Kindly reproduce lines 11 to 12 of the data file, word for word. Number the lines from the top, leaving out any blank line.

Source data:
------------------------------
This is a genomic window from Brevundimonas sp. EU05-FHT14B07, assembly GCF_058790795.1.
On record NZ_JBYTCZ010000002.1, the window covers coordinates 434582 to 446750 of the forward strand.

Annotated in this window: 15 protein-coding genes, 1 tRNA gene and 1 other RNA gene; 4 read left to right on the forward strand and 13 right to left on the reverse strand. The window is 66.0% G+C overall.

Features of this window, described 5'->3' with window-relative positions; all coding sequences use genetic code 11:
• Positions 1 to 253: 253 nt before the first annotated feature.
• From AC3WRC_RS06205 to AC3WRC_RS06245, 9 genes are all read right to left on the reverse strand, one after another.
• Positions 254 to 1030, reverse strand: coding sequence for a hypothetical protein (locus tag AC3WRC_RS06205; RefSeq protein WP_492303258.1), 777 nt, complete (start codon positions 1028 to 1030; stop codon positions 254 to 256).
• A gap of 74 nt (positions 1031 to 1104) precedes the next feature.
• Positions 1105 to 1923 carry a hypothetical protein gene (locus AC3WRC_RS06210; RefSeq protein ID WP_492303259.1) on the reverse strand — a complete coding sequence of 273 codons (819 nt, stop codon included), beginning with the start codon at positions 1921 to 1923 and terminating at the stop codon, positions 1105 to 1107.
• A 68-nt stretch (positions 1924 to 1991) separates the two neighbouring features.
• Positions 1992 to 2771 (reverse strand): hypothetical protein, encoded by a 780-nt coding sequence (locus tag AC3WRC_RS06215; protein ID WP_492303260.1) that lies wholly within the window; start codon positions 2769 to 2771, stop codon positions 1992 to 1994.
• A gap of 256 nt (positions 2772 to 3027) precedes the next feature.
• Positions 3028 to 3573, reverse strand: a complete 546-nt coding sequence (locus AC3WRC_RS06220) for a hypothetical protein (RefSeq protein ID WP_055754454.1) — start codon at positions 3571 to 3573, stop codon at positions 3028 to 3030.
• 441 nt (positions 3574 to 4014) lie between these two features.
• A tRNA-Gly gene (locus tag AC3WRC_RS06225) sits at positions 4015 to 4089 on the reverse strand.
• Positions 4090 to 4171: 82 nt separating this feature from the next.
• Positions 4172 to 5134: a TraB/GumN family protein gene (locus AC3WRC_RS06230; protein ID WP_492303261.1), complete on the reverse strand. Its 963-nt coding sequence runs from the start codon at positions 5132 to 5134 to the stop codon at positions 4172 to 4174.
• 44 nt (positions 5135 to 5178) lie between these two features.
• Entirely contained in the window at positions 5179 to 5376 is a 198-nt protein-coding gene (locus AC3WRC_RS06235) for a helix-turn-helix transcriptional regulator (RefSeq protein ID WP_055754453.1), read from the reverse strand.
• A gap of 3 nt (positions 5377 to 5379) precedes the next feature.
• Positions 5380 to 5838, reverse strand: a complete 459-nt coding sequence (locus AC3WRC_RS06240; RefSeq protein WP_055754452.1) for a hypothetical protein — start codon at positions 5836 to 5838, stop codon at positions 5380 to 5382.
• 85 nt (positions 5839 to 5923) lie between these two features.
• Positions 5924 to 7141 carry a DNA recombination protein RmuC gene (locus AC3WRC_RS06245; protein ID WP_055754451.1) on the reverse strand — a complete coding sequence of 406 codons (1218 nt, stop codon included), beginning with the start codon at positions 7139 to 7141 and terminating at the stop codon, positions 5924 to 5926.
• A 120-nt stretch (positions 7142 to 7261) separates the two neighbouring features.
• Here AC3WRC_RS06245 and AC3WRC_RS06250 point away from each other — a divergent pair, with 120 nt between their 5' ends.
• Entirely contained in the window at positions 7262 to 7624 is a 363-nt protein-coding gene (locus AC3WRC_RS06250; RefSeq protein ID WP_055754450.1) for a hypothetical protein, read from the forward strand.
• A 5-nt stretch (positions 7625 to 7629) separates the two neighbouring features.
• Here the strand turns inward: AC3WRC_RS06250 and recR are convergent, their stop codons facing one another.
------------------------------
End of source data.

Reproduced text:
• Positions 1992 to 2771 (reverse strand): hypothetical protein, encoded by a 780-nt coding sequence (locus tag AC3WRC_RS06215; protein ID WP_492303260.1) that lies wholly within the window; start codon positions 2769 to 2771, stop codon positions 1992 to 1994.
• A gap of 256 nt (positions 2772 to 3027) precedes the next feature.